Saturday, August 1, 2009

Saturday Links

Loyal Readers,

My advice for the day is to keep doing your own work. Don't rely on the direction of the stock market to lead you to investment decisions. Smart investing still requires disciplined digging. Be skeptical of news that both fits your beliefs and that goes against your views.

On that pleasant note, enjoy today's links:

1. FASB looks the redeem itself: As discussed by Bloomberg’s Jonathan Weil, the FASB looks poised to drop a bombshell on the banking industry. After bowing to Congressional pressure to ease the mark to market accounting rules for financial companies earlier this year, the FASB appears to be putting together a proposal that would require more assets to be marked at fair value. By ending the distinction between held to maturity and held for sale assets, if passed, this change could cause all financial assets to be valued at fair or market value. What this means is that the valuation would reflect current market conditions that may include illiquidity, which of course negatively impacts prices. As further discussed by the Atlantic’s Daniel Indiviglio (hat tip to Seeking Alpha), this could be a huge problem for banks who have been relying on mark to fantasy to keep their assets greater than their liabilities and their capital levels above the minimum requirements. I have no idea why this isn’t front page news on every financial website. Not only would the assets side of the balance sheet be hit, but also the income statement, as certain losses would appear on the income statement in a line item called Comprehensive Income. It will be interesting see what the bank’s capital levels look like if this goes through and it will be especially fascinating to compare them to what the government stress tests concluded.

2. AIG is self re-insuring? Not sure this is a good thing: In Thursday’s NY Times, Mary Williams Walsh had a very interesting article on AIG. Anyone who has followed this never-ending saga knows that AIG has many subsidiaries all around the world. In a sense, this diversification could be a good thing. As long as they weren't interconnected and dependent on one another, multiple revenue streams from various locals could breed stable earnings. But, of course this is AIG so nothing is that simple:

“They show that A.I.G.’s individual insurance companies have been doing an unusual volume of business with each other for many years — investing in each other’s stocks; borrowing from each other’s investment portfolios; and guaranteeing each other’s insurance policies, even when they have lacked the means to make good. Insurance examiners working for the states have occasionally flagged these activities, to little effect.”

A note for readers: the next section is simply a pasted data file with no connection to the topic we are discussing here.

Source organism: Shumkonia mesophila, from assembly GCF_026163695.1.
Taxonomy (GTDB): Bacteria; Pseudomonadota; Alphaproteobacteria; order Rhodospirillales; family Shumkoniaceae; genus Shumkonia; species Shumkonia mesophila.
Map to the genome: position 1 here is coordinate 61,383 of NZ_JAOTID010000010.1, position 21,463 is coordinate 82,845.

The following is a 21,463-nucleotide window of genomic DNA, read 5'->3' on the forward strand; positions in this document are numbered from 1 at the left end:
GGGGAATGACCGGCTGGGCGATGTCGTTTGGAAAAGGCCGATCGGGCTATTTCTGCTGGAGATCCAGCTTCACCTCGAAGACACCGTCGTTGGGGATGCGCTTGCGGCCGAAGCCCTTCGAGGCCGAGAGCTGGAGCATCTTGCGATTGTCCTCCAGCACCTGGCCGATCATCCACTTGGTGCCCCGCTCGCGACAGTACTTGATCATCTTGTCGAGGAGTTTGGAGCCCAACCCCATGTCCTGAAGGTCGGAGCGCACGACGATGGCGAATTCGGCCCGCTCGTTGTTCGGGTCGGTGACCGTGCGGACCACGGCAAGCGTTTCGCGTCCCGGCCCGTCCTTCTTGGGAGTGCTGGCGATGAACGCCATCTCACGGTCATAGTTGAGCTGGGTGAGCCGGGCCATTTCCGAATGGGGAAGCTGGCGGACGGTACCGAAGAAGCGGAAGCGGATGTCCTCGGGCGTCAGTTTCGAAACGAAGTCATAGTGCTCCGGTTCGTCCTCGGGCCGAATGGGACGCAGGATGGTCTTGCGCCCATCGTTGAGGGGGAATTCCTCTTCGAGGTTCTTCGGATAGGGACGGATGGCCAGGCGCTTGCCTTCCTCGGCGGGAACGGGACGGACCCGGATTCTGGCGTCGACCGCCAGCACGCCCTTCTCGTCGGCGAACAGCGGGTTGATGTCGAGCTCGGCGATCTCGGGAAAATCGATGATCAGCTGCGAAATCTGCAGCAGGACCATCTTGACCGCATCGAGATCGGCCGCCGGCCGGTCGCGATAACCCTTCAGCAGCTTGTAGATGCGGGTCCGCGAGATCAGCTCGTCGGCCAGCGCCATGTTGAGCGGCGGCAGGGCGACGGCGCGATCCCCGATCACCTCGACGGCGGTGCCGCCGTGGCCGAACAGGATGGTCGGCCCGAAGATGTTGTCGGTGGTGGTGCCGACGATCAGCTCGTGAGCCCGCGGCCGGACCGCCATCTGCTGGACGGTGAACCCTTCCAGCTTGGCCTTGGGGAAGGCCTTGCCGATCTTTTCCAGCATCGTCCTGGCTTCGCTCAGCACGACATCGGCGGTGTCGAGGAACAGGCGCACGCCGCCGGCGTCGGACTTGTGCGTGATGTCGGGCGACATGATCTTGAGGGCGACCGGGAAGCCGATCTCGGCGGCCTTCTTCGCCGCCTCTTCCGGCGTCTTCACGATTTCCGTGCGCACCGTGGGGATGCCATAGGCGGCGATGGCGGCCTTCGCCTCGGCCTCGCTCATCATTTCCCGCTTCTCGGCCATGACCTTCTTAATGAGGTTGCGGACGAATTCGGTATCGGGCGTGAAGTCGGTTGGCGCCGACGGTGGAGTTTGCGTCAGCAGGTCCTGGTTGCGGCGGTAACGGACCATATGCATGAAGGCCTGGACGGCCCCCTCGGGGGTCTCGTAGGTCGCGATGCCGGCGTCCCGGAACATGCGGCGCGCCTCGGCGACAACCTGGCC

Although these subsidiaries all are required by regulators to be able to stand on their own, the fact that these companies are re-insuring against each others losses is sort of like transferring risk from one pocket to another in the same pair of pants. If nothing goes wrong then these arrangements will probably not blow up in their face. But, as we have learned over the past few years, traumatic events have the tendency to cause unexpected correlations between assets and to force hidden guarantees to be honored .

In addition to re-insuring one another, they are also so desperate for business they are driving prices down in the entire market.

“A.I.G.’s premiums have, in fact, been declining in important lines. Its ratings have fallen, and customers tend to steer clear of lower-rated insurers. To woo them back, A.I.G. has in some cases lowered its prices, competitors say. A.I.G. executives insist they would rather lose a customer than drive down prices dangerously.”

This confirms what Markel’s Tom Gayner said at the annual meeting in which he indicated that the presence of AIG’s carcass was driving down prices irrationally for the whole market. This can be dangerous for taxpayers (who now own AIG) as writing insurance for the sake of revenue likely leads to mispricing of risk. Accordingly, this is something to keep your eye on as investors and taxpayers.

3. Read beyond the headline GDP: GDP came in at –1% versus –1.5% expected. Hurray! The recession is over and we can all go back to maxing out our credit cards and buying useless trinkets. Well, since this is not CNBC, you should expect that the data is a little less reassuring than the headline number would indicate. As highlighted by The Market Ticker’s Karl Denninger, here are a few reasons why you should be less optimistic:

1. Q1 GDP was revised down from –5.5% to –6.4%, a fact that indicates that the free fall seen in Q4 2008 continued into 2009
2. After increasing .6% in Q1, personal consumption fell 1.2% in Q2. What stimulus?
3. Real government expenditures and gross investment increased 10.9%. This is not at all surprising but we would all be much better off if that spending was coming from the more efficient private sector
4. Private business inventories decreased by $141.1B in Q2 versus a $113.9 drop in Q1. Wait, I thought companies were rebuilding inventories? I thought we were going to have a technical rebound because inventories could not go any lower? I guess not in Q2.

These are just a few data points and I suggest you do your own work. There is a lot of information out there and the tone is obviously biased by the source. Therefore I implore you to make your own assessments of the GDP data as you try to ascertain whether the current levels of stocks are justified by the underlying economics.